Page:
Invasive Species Native plants help conserve water, improve water quality, and provide wildlife habitats. Related activities are being held throughout the week and at many sites around town.

Texas has many native animals and birds, as well as introduced species. More than 540 species of birds — about three fourths of all different species found in the United States — have been identified in Texas. Some 142 species of animals, including some that today are extremely rare, are found in Texas.

The types of plants found in Texas vary widely from one region to the next. This is due to the amount and frequency of rainfall, diversity of soils, and the number of frost-free days. From the forests of East Texas to the deserts of West Texas, from the grassy plains of North Texas to the semi-arid brushlands of South Texas, plant species change continuously.

More than 100 million acres of Texas are devoted to grazing, both for domestic and wild animals. This is the largest single use of land in the state. More than 80 percent of the acreage is devoted to range in the Edwards Plateau, Cross Timbers and Prairies, South Texas Plains, and Trans-Pecos Mountains and Basins.

The Houston metro region consists predominantly of Gulf Prairies and Marshes that cover approximately 10 million acres of the state. There are two subunits: (a) the marsh and salt grasses immediately at tidewater, and (b) a little farther inland, a strip of bluestems and tall grasses, with some gramas in the western part. Many of these grasses make excellent grazing.

Oaks, elm, and other hardwoods grow to some extent, especially along streams, and the area has some post oak and brushy extensions along its borders. Much of the Gulf Prairies is fertile farmland, and the area is well suited for cattle.

Principal grasses of the Gulf Prairies are tall bunchgrasses, including big bluestem, little bluestem, seacoast bluestem, indiangrass, eastern gamagrass, Texas wintergrass, switchgrass, and gulf cordgrass. Saltgrass occurs on moist saline sites.

Heavy grazing has changed the native vegetation in many cases so the predominant grasses are the less desirable broomsedge bluestem, smutgrass, threeawns, tumblegrass, and many other inferior grasses. Other plants that have invaded the productive grasslands include oak underbrush, Macartney rose, huisache, mesquite, prickly pear, ragweed, bitter sneezeweed, broomweed, and others.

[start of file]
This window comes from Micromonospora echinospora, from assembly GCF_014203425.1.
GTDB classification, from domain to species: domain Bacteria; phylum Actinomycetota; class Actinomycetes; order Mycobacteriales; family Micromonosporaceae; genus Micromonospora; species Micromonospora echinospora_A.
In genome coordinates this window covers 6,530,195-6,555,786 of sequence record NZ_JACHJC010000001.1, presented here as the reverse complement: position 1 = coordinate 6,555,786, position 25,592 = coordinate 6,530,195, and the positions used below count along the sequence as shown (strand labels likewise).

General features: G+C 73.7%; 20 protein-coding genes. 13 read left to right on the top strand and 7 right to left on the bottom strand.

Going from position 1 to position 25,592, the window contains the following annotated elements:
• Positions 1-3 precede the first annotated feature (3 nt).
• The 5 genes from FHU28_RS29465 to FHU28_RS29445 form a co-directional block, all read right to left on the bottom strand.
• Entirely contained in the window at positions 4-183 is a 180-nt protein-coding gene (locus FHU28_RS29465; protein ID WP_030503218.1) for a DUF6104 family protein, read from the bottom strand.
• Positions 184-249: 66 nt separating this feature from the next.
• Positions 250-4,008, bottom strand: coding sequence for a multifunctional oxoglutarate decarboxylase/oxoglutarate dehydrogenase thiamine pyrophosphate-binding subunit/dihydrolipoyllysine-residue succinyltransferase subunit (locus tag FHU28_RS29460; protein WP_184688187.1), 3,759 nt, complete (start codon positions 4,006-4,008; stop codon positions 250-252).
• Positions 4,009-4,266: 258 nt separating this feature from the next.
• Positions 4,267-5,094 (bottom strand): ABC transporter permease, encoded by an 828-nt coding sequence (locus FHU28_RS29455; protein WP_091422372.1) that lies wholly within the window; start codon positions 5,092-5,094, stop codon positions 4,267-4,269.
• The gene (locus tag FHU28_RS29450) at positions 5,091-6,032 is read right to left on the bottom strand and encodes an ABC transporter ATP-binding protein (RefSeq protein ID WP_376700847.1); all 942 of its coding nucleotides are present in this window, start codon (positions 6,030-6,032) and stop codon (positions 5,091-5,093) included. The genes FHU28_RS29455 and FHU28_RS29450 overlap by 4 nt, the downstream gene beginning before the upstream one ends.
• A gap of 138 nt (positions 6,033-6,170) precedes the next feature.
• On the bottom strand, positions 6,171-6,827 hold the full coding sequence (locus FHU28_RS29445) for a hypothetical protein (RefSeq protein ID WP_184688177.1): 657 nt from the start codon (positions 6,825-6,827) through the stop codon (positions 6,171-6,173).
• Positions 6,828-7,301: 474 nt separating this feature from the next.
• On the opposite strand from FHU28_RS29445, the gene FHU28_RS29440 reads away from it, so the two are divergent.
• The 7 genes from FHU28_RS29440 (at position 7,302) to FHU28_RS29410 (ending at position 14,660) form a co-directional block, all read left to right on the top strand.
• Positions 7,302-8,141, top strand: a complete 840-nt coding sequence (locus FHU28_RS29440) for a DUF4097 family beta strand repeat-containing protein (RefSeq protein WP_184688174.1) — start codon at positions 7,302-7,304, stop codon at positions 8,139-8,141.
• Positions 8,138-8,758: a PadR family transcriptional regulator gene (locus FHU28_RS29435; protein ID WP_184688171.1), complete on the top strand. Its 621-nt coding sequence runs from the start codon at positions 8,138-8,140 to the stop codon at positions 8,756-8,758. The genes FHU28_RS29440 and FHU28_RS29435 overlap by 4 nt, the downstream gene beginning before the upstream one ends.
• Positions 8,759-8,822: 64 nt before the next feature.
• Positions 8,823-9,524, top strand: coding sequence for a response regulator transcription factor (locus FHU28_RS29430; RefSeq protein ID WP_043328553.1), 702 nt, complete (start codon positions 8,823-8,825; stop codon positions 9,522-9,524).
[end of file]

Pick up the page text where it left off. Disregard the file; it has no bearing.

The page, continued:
Vegetation of the Gulf Marshes consists primarily of sedges, bullrush, flat-sedges, beakrush and other rushes, smooth cordgrass, marshhay cordgrass, marsh millet, and maidencane. The marshes are grazed best during winter.

Why are native plants important?
Invasive Species Native plants form the historical basis of our landscape, provide food and habitat for animals, and serve as natural sources of food, fiber, and other products.

Native plants are acclimated to local climate conditions and soils, provide habitat for wildlife, typically require less water and maintenance once established, and do not rely on chemical fertilizers and pesticides to thrive. These homegrown plants also give us a sense of place and help maintain the region's wide variety of flora and fauna.
Invasive Species Texas Plant Information Database
The Texas Plant Information Database (TPID) contains comprehensive information about native and a few selected naturalized plant species that have value for erosion control and wildlife use. It provides the user an opportunity to query and select species that have application for landscape enhancement or restoration. The selection of appropriate plants is based on specific site characteristics and management objectives.

This project is still evolving.Therefore, we welcome comments and suggestions. We hope the program is user-friendly as well as applicable. Species can be added to the database and modifications of existing data can be made where needed.In case there is a plant you would like to see added to the database, please e-mail the plant name to us at the address below. If the plant meets the criteria for addition to the database, a blank form will be mailed to you to fill out and send back.